How, I ask, in good faith do we execute a man who may be innocent of such a crime?

If he's executed without being proven beyond a reasonable doubt of his guilt then we've murdered another person.

Who was just as innocent as the man he's acccused of killing.

And our culture, defined by violence and an arrogance that refuses to reconsider a verdict based on both the evidence and rational thought, dies a little more right alongside Troy Davis.

But think of the money Georgia will save if they don't have to fork over a ton of wrongful-imprisonment settlement money if he's allowed to go free.

Jesus would be proud, wouldn't he?


Thursday, September 15, 2011

Pluck of the Irish

So I attended an Irish-influenced music festival last night. 

A good buddy of mine got tickets and wrangled a backstage press pass for me to walk around, in front of the large mass of drunken, stage-diving twenty-somethings, and photograph the eight-or-so acts that had taken over a large outdoor pavilion in urban Columbus, Ohio.

I've been shooting a lot of different types of photos lately; just recently I snapped some stealthy pix of Joss Whedon's "Avengers" location shoot in Cleveland and made contact with an up-and-coming comedian whom I'm going to immortalize along the fair banks of the Cuyahoga River sometime next week.

I was given the press pass, an after-party ticket, and a pair of ear plugs that I, unwisely, dispensed with deep in my side pocket.  And, as a photographer, it's almost impossible to dig anything out of a pocket once that little holy grail slides under a lens, a few memory cards, an I-Pod Touch, car keys, a plastic bottle of Pepsi, and an almost-gone chapstick.

Who needs a back pack when your pocket can hold anything up to and including Jimmy Hoffa's remains?

I went over to the side stage where a few acts I'd never heard of were heartily warming me up for the headliner, when they'd take the stage at about 9:30.

The moment Chuck Ragan, a Gainesville-based folksy-Irish-rock balladeer, took the stage it reminded me how much I love listening to live music.  He played for almost an hour and, as the bass and fiddle players jammed, Chuck got sweatier and sweatier.  It seemed that the more he perspired, the more passionate his music sounded. By the end of his set he looked like he'd been pulling a twelve hour shift in some West Virginia coal mine.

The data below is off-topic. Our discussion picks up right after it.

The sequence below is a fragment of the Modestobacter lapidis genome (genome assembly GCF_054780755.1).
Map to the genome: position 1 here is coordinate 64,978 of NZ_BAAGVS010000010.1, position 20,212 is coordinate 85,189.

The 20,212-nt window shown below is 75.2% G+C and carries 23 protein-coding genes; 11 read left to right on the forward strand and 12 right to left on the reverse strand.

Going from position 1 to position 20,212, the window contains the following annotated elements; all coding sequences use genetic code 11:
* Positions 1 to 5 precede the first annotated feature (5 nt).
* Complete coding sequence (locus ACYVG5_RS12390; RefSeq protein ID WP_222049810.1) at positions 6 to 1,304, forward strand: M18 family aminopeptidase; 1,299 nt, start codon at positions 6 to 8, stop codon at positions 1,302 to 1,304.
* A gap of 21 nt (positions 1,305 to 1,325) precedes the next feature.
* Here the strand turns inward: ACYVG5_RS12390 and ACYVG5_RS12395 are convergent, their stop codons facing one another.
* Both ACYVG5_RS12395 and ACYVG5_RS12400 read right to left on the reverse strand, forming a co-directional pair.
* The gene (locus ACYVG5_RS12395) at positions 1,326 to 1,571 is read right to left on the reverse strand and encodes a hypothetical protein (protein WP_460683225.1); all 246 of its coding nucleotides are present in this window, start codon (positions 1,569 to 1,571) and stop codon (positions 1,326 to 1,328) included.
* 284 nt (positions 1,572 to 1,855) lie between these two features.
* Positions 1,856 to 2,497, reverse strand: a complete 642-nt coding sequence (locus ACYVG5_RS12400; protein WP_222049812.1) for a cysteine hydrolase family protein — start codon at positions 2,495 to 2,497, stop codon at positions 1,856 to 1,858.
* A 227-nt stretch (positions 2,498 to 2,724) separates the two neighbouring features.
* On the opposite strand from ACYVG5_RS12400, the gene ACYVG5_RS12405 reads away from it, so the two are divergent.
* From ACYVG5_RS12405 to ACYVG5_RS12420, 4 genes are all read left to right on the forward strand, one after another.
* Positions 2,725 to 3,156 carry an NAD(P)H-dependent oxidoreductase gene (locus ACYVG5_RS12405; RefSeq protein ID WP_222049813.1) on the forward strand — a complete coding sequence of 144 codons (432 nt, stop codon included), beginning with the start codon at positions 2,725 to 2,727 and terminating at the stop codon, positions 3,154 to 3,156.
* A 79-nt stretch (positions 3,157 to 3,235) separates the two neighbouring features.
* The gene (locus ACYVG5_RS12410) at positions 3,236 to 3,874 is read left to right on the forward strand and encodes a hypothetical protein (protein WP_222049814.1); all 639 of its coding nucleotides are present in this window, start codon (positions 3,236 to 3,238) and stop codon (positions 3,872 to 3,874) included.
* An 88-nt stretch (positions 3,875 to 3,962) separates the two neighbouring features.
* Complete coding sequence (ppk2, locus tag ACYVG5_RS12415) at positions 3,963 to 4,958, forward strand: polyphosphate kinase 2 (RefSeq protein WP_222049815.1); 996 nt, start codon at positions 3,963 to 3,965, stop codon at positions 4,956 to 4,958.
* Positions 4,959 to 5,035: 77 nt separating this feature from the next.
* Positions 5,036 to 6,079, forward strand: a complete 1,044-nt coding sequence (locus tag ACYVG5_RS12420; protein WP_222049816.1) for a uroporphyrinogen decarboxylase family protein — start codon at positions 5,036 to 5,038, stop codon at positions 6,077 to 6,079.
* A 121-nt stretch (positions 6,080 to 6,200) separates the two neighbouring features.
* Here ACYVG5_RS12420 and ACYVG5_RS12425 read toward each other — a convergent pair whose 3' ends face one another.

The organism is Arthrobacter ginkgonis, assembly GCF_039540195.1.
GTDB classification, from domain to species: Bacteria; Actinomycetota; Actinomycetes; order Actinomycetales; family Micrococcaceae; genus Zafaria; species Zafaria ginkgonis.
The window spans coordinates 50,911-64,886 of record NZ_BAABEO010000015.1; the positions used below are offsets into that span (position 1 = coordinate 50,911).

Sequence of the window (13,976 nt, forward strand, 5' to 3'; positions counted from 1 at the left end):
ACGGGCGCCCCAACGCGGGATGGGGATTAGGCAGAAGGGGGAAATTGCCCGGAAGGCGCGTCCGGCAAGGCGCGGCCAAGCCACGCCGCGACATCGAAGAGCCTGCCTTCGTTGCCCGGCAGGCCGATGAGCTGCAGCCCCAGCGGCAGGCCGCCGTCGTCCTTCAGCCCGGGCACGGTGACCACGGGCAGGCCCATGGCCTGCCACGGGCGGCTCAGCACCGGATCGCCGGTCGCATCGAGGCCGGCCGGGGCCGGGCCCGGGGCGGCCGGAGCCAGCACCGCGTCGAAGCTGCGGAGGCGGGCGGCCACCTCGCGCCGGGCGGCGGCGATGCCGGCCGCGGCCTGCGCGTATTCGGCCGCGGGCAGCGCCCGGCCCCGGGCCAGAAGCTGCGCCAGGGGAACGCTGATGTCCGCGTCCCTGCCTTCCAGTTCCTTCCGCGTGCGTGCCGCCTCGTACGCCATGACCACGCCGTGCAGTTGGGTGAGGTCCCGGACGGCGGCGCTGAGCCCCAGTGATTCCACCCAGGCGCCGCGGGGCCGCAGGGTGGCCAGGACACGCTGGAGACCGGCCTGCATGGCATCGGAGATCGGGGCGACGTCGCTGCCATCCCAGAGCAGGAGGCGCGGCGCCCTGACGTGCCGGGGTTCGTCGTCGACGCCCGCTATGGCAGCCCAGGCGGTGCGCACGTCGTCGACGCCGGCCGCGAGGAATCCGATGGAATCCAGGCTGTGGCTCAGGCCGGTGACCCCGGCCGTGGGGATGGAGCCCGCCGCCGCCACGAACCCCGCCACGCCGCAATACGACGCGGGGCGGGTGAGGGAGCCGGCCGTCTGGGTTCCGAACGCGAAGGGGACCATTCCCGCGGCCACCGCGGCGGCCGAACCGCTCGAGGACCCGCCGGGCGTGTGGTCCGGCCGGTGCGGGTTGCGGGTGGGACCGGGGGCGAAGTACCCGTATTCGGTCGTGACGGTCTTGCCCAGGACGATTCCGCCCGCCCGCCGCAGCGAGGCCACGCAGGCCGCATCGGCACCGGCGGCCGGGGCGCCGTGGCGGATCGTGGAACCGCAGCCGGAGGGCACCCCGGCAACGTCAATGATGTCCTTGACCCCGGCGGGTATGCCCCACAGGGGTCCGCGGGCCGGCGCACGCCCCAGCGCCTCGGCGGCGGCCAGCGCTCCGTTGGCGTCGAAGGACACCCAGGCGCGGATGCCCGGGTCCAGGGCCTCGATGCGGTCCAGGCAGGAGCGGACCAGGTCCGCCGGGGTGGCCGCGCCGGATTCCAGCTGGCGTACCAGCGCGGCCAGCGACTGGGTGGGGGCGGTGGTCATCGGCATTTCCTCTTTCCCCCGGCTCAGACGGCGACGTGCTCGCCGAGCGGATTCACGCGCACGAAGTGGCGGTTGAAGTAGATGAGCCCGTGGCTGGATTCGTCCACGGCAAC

Or he just swam the English Channel in his long-sleeved shirt.

As a photographer I've learned to live in the moment; ignore the stimuli around me and concentrate on GETTING THE SHOT.

It was hard.  His singing was a soft lament, much like the Irish tradition that he seemed to be evoking.  For a minute, I thought of a young Springsteen.

The sun had set by now; I checked my watch and realized the Dropkick Murphys would be onstage at any moment.

I meandered over to the pit, flashed my press badge and stood in front of the stage.  I turned around ever so gingerly, taking a look at the gathering around me.  As the throng pressed up against the barriers it reminded me of a Romero zombie movie.  Mohawks, dyed green, peppered the audience.  Men wearing kilts surrounded me and a litany of tattoos and piercings engulfed me; it looked like an open casting call for a new Mad Max flick. I turned back around and attempted to ignore the mass of people mulling, all Dawn-of-the-Dead-like, behind me.

In total darkness the band took the stage.  A guitar lit up the night.  My ears instantly turned to tapioca as about 175 decibels of raw energy pounded into my head. 


How can I concentrate on shooting any photos when the fillings in my teeth are rattling?

I persevered through the first three songs, ignoring the abject agony my inner ear drum was experiencing.  I fumbled through my pocket looking for the ear plugs that my buddy wisely gave me.  I found one, twisted it into a long, penis-looking thing and jammed it into my right ear.  For a moment my senses returned, then it seemed my left ear was doing double time; it was trying to make up for the right ear's sabbatical. 

I stood against the stage, half-dazed but clicking away as the lead singer, Al Barr, made his way past me and over top my camera.

I got my shot.

As I walked out of the pit, dizzy and a little off-kilter from the musical barrage, I realized one thing.

I'm old.

I love the music.  The experience.  The light show.

But I guess the old saying is true:  If it's too fucking loud you're too fucking old.

And as I found my friends sitting in the VIP section a hundred feet back from the stage I attempted to make conversation with them.